Good change in the hotel industry

2015 was a very good year for the hotel sector in Poland – despite the continuing increase of supply, the RevPAR grew in all major hotel markets across the country.

Jakub Kleban

After a successful 2012, when Poland co-hosted the 2012 UEFA European Championship, the Polish hotel industry witnessed more difficult times. Between 2013 and 2014, the sector recorded a deterioration in operational performance. However, last year was undoubtedly much better thanks to a strong increase in occupancy and a long-awaited uptick in room rates.

According to the data by STR, the RevPAR (revenue per available room) increased by approx. 10% last year in Poland. Furthermore, on some markets, such as Łódź and the Tri-City, it even managed to exceed this result. Demand from both Poland-based and foreign guests increased in most major cities. According to the data by the Ministry of Sport and Tourism, Poland was visited by 15.8 million tourists in 2014 who spent at least one night in a hotel. The number of guests has been growing consistently for a number of years and data for H1 2015 indicate a nearly 5% increase in the number of tourists. Apart from this increase in numbers, the MICE (Meeting, Incentive, Conference & Exhibition) sector, one of the main drivers of the hotel industry, also continued to grow dynamically.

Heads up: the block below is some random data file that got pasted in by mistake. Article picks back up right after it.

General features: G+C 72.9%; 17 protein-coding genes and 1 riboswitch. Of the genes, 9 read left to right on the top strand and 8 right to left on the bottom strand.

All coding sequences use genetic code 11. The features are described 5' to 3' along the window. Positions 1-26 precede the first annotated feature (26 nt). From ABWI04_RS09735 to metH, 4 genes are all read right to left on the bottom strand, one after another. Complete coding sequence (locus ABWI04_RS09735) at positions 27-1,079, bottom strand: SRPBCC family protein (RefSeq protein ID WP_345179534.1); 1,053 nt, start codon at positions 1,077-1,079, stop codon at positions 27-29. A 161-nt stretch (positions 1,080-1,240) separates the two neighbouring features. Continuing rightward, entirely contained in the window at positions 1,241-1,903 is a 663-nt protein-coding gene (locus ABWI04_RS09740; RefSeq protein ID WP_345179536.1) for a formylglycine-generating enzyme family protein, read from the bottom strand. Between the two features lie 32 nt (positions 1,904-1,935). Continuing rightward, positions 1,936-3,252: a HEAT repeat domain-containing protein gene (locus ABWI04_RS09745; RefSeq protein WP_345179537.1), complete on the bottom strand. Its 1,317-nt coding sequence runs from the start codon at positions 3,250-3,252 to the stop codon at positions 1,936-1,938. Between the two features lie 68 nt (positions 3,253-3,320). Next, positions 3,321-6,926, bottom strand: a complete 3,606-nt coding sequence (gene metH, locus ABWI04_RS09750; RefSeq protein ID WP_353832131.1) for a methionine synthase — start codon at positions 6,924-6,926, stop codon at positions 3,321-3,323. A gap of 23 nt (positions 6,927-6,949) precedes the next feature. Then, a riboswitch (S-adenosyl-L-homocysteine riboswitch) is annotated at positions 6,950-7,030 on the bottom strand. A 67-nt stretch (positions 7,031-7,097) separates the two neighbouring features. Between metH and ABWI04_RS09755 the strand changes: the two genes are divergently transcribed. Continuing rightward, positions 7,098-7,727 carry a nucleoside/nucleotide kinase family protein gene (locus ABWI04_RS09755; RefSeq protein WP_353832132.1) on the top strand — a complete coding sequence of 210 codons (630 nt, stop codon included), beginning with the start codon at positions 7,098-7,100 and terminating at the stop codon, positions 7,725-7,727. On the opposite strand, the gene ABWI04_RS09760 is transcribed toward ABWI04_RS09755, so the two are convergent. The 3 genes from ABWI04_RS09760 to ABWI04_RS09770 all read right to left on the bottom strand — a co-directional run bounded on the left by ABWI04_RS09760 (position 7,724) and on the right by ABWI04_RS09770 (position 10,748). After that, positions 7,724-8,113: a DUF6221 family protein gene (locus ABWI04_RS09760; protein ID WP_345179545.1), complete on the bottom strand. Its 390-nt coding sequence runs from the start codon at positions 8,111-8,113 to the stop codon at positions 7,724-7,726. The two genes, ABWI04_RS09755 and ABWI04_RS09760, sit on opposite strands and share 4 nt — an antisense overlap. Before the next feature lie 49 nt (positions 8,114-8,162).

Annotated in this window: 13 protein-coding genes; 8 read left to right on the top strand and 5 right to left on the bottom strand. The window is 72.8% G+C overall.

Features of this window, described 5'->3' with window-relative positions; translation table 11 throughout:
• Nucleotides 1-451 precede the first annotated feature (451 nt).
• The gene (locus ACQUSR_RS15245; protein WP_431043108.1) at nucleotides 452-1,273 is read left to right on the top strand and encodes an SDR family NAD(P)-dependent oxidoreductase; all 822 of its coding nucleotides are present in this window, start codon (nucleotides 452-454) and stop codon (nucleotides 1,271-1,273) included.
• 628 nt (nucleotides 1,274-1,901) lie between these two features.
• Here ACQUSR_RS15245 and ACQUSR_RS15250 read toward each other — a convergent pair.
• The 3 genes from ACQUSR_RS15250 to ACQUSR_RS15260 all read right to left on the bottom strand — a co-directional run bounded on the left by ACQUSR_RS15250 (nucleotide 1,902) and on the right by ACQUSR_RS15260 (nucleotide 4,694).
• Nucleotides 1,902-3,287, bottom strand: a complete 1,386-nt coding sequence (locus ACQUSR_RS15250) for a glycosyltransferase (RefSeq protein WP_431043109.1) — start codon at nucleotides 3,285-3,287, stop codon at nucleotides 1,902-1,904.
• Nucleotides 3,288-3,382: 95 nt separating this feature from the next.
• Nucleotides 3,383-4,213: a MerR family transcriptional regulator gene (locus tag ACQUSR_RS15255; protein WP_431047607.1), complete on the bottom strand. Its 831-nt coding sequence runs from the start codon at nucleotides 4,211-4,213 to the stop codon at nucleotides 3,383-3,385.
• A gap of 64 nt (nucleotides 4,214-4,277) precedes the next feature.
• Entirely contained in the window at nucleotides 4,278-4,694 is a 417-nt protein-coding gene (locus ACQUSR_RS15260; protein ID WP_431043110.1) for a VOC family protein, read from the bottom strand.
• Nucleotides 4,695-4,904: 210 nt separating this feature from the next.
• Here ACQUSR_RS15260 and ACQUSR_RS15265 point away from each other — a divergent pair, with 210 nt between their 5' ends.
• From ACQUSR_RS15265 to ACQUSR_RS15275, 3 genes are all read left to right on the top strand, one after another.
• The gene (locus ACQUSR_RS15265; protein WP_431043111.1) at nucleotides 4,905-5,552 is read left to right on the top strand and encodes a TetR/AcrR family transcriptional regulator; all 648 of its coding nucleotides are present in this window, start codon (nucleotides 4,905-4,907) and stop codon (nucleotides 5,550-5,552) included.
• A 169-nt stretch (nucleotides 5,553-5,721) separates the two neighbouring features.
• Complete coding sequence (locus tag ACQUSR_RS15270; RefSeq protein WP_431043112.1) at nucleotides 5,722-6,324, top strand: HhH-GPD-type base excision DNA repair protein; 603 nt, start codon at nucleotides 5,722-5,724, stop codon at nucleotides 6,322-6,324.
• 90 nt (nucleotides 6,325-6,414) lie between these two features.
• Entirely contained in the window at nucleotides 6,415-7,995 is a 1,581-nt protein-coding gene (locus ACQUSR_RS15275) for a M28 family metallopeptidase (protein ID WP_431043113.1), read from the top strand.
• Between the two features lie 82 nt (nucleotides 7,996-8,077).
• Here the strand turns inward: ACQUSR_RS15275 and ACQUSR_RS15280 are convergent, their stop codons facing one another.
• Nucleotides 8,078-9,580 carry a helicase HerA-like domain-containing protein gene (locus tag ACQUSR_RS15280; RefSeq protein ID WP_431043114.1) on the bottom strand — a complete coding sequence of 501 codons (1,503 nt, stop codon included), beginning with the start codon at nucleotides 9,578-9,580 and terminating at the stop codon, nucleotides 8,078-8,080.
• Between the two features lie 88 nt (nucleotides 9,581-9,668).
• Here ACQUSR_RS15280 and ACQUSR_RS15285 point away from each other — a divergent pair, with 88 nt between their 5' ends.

More guests, more investments

In response to the growth of demand, the hotel industry in Poland continues its dynamic development and is adjusting to the market’s needs. For each of the last five years, an average of 100 new hotels has been delivered to the market. As a result, Poland had approx. 2,500 hotels offering 120,000 rooms by the end of 2014. The industry growth certainly reflected the healthy state of the Polish economy as the majority of demand for hotel services was generated by business and corporate segments. One of the major reasons for this encouraging performance of the Polish hotels is the further development of business services sector (BPO & Shared Service Centers). This is especially the case in cities such as Kraków, Wrocław and Tri-City which attract most of this type of investments. Nevertheless, Warsaw remains Poland's biggest hotel market in terms of both supply of hotel rooms (although, Kraków has more hotels) and demand. One interesting fact is that the RevPAR in 2015 for both cities was similar and averaged out at slightly over 200 PLN.

The increase in hotel developments follows growing demand and improved perception of Polish cities as attractive locations for foreign tourists along with enhanced connections between the country's airports and other cities across Europe and the world.

The rapid development of infrastructure including airports, motorways, express roads and fast railway connections attracts more and more guests from relatively new locations such as Scandinavia or Asia. Improvements in infrastructure have made travelling a great deal easier for domestic and foreign tourists. This is mainly of benefit to the largest Polish cities that compete against each other for business and leisure guests. These cities invest in tourist attractions such as large event and concert halls or congress and conference centers (ICE and the Tauron Arena in Kraków, AmberExpo in Gdańsk, the National Forum of Music in Wrocław and the International Congress Centre in Katowice, among others). The efforts of the local authorities to attract large scale events are highly appreciated by hotel operators and are taken into consideration by developers when making decisions regarding locations of their new projects.

Hotel investment market